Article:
You probably have a higher percentage rate than 13% of your listeners that’s using the VA loan.
Our listenership has grown and exploded. We offer many free educational products. We have our book, Military House Hacking, an Amazon number one bestseller. It is not big. It’s not a long read. It’s easy, but it explains this strategy on how to use your VA loan to get into a small multi or any property, house hack it, make some money, and start building that portfolio. A lot of our listeners take advantage of the VA loan, but if you’re new to the thing, the book is free on our website. We have a full free VA Loan Mastery course. It’s a big masterclass. It tells you from start to finish how to do it and what you need to do and if you’re ready to dig in, we offer some other educational products and classes. Between the podcast, the book, and everything, the VA Loan Mastery course is your starter guide. I think a lot of our listeners use that and they’re building portfolios and wealth
That’s a beautiful thing to see because many people out there have opportunities, but they don’t take advantage of it. I’ve got some friends and family who’s been in the military and they’re not taking advantage of those things and I want to pull my hair. I’m like, “Why not?” It’s a chaotic time, but it’s a great time if you’ve got free money throwing at your face, not whereas if you rent two out of the four, you’re going to be in the black. I know this is a difficult thing when every 24 months roughly, you’re having to move in different enlistment across the country, but there are vendors in about every city. The military isn’t being stationed in Podunk towns. Can we agree to that, Kevin?
It depends on what service you’re in. I will say as an Air Force guy, I have been blessed with some great locations. My first duty assignment was St. Louis, but I was too ignorant to buy real estate so I rented. I didn’t have my epiphany yet. I then moved to Savannah, Georgia where I was stationed with the Army, which happened to be one of the Army’s nicest bases location-wise. It is a great base. Savannah is a beautiful place. If you haven’t been there, go. I got transferred up to the Pentagon so I’m in a big city, but a lot of Air Force bases are in the middle of nowhere because they need a lot of airspace, but the Navy, you’ve got San Diego and Hawaii. You’ve got some nice places so it depends on the service, for sure, but wherever you go, there’s always going to be an opportunity to implement some real estate investing strategy.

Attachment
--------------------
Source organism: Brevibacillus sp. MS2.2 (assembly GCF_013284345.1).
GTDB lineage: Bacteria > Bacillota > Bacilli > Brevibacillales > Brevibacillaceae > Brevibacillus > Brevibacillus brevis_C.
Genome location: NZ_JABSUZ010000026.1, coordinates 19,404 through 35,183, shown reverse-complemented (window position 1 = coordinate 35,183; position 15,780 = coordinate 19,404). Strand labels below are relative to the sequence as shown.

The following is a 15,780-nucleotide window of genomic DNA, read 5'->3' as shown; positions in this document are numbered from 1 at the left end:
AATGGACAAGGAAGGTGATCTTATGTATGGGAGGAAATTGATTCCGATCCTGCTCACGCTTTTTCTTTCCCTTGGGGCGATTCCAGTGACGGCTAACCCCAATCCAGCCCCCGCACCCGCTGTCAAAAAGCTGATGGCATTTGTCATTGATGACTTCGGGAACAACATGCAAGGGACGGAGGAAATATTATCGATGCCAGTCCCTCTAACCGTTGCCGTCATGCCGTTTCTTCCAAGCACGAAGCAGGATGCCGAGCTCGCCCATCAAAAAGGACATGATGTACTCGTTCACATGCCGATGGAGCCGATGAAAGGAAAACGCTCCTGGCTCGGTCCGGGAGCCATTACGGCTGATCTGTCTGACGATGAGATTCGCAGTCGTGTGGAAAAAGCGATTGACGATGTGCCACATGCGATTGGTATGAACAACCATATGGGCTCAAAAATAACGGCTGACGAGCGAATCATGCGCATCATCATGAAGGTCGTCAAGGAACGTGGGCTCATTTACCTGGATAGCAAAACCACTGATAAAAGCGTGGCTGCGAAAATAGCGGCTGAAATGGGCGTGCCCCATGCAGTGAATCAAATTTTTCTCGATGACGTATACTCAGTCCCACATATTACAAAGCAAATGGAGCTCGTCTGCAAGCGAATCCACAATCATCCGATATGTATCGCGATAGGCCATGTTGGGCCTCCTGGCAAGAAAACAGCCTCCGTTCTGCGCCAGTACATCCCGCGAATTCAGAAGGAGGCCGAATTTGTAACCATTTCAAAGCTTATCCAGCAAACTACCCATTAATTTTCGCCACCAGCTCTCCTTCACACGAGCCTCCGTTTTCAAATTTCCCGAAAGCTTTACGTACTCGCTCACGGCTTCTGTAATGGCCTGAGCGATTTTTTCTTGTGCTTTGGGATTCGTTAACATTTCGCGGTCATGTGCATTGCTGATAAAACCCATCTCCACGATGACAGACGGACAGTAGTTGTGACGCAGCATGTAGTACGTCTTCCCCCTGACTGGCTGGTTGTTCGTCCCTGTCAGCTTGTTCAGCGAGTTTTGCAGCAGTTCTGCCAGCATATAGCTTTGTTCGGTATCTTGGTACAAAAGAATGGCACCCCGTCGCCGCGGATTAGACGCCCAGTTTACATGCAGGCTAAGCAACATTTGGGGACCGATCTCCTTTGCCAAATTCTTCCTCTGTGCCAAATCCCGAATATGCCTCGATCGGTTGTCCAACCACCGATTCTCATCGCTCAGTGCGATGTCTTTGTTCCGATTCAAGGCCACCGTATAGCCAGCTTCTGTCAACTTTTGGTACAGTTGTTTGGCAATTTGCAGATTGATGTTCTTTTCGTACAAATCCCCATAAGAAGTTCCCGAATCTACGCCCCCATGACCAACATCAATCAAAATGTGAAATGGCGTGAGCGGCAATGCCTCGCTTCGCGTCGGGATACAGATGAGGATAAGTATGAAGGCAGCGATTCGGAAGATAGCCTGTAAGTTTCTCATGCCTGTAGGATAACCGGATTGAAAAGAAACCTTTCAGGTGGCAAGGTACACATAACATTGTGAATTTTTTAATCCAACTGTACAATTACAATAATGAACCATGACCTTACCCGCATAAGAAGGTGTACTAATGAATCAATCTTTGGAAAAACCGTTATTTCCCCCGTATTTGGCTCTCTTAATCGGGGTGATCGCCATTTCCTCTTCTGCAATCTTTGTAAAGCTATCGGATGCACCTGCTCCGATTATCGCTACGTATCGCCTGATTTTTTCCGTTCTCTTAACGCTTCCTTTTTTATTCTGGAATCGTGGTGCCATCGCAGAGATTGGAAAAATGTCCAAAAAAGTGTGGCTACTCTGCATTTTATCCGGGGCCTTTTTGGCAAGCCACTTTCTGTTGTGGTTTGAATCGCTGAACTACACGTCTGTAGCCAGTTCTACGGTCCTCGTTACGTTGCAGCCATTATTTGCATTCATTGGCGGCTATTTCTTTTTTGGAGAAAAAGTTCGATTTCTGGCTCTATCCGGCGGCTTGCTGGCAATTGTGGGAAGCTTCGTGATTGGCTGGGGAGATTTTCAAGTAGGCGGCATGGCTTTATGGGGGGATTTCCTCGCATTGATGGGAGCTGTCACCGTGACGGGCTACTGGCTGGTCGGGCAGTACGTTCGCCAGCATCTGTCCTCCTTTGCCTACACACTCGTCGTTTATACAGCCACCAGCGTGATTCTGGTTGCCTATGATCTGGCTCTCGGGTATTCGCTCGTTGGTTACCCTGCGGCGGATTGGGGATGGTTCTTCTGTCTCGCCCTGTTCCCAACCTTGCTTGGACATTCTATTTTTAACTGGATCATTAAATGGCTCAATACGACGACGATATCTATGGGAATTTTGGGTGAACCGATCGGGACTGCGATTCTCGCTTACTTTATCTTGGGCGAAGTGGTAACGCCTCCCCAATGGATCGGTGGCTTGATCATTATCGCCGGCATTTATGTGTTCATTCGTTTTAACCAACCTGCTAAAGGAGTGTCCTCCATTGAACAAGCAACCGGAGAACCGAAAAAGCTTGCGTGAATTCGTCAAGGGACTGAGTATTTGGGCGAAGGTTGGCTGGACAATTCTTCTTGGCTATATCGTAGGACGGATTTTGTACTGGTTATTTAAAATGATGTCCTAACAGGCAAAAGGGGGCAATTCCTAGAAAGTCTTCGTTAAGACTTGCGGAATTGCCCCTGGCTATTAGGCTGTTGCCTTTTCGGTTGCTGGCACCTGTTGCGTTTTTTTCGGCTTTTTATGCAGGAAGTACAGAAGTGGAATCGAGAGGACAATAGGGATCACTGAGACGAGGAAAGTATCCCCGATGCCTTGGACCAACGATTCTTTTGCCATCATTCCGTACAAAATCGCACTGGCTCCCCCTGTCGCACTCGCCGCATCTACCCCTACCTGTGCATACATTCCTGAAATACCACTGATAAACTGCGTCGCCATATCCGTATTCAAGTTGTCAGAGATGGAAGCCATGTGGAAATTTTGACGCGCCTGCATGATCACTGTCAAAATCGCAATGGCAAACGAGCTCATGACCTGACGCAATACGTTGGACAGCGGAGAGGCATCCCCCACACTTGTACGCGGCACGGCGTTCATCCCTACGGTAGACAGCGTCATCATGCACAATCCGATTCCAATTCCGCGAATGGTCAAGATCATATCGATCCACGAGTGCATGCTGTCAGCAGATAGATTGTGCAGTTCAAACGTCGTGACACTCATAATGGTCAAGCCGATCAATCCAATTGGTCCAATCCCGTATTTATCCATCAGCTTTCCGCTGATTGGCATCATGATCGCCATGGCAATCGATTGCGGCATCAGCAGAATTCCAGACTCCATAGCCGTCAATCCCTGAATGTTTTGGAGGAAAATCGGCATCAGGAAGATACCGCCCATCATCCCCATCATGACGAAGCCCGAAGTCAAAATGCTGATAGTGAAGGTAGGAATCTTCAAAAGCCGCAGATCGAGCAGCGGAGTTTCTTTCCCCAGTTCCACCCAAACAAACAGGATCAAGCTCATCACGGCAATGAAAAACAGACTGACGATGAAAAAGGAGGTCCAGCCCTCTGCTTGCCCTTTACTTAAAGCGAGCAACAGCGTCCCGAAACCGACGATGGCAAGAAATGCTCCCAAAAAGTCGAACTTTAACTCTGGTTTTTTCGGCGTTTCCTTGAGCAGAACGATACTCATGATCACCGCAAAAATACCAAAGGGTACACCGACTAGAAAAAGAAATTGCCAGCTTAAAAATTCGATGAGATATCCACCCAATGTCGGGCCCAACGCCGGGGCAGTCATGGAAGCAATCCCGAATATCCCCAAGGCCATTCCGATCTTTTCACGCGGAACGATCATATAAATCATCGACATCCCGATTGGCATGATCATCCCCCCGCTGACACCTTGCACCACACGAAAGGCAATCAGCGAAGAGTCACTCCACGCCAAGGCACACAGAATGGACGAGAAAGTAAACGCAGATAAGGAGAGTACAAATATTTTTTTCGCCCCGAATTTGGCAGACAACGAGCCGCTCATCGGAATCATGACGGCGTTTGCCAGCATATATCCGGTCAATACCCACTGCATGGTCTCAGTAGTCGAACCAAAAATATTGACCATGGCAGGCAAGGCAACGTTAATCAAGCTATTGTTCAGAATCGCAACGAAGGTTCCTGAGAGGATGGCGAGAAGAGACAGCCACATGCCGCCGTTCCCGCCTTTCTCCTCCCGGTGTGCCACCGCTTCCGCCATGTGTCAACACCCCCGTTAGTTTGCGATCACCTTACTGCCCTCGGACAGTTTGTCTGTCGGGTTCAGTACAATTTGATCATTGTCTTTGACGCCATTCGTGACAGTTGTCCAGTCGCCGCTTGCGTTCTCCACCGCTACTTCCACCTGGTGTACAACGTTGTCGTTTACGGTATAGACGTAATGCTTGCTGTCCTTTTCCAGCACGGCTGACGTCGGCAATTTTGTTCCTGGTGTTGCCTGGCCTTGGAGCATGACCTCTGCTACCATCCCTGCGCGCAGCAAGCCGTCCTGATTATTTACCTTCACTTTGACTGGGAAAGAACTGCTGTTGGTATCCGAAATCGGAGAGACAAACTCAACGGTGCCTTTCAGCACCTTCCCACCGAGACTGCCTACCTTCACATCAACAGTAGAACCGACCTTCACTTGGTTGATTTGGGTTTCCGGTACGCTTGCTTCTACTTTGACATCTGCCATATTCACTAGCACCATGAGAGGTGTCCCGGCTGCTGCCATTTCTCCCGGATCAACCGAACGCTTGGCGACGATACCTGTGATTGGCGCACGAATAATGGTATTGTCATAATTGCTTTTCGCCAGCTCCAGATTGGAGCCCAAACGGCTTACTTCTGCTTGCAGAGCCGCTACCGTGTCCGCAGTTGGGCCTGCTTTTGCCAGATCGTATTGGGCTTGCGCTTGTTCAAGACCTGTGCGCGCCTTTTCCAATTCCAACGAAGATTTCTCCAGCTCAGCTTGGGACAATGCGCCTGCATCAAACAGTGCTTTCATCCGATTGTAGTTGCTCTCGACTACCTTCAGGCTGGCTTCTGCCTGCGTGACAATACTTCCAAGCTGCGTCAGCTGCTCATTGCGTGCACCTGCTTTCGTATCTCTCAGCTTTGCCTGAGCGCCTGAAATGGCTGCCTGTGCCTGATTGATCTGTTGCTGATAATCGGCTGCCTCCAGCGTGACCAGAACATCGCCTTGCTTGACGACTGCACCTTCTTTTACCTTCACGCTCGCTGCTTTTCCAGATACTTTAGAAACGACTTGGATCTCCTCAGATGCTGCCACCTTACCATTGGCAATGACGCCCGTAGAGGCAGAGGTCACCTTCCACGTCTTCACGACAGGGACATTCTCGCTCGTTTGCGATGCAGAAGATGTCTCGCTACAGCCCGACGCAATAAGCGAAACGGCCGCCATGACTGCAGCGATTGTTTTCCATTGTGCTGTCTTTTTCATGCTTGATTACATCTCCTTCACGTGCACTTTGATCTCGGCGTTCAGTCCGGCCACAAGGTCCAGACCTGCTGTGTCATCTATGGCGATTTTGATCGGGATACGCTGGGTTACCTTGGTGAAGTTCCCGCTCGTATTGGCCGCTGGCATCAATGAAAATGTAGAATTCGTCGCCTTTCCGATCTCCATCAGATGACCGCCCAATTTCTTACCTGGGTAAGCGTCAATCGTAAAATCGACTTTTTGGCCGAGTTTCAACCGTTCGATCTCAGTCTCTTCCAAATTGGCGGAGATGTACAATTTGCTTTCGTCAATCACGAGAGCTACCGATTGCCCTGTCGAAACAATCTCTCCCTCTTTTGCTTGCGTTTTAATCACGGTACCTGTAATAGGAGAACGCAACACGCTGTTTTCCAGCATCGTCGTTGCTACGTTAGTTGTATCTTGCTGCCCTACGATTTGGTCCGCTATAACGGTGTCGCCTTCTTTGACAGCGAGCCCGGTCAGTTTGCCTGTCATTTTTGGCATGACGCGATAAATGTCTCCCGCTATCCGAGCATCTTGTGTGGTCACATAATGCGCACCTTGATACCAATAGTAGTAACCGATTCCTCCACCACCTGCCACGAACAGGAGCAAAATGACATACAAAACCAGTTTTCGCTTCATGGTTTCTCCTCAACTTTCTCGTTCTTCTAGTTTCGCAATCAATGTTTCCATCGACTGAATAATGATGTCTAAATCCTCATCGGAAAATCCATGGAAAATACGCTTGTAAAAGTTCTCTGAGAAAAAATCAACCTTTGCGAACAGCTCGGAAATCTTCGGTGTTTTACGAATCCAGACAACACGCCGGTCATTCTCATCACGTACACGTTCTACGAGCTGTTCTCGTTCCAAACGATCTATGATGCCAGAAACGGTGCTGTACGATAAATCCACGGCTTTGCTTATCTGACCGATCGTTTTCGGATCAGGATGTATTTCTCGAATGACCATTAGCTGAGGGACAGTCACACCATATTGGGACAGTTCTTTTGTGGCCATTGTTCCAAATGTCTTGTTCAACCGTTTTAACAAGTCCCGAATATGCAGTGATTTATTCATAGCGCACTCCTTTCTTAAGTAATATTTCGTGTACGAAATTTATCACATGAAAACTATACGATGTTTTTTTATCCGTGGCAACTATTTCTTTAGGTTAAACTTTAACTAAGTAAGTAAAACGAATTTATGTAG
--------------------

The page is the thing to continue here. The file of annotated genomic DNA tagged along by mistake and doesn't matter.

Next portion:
Those aren’t bad markets. There are opportunities there, but our biggest base here in Texas is in Fort Hood. It is a huge base in Killeen, Texas, which is not the biggest of cities. It’s about 1.5 hour from here. The one thing I think that maybe concerns a lot of people, I used to work on that location after I graduated for Verizon Wireless, it was always feast or famine. The city was either packed or it was a ghost town.
When the whole base deploys and then there’s no one there and then everyone comes back.
We’d sell a record amount of new activations and then we’d have a record amount of cancellations. There are always renters or people that can rent a property or short-term rentals in a lot of places for a variety of different reasons. Do you think that leads into the misbelief that as military, “I can’t be in back there,” because they don’t know about the fourplex thing? They don’t think about that. They think that it is too difficult. “I’ve got to manage it. I can’t make any money because I’m used to maybe the one-unit side versus realizing their house hacking.” The cost per door goes down dramatically versus a single-family home.
When you’re dealing with the vacancy and things like that, that does play a factor. This goes across the board to any investor out there, but the biggest limiting factor is fear of the unknown that you’ve never done this before. You’re putting your money at risk and you’d rather keep it in that savings account or keep it where people have told you to keep it. It doesn’t grow and you’re not creating wealth. You’re existing. Fear stretches into the military, but it speaks to the general lack of financial education in this country.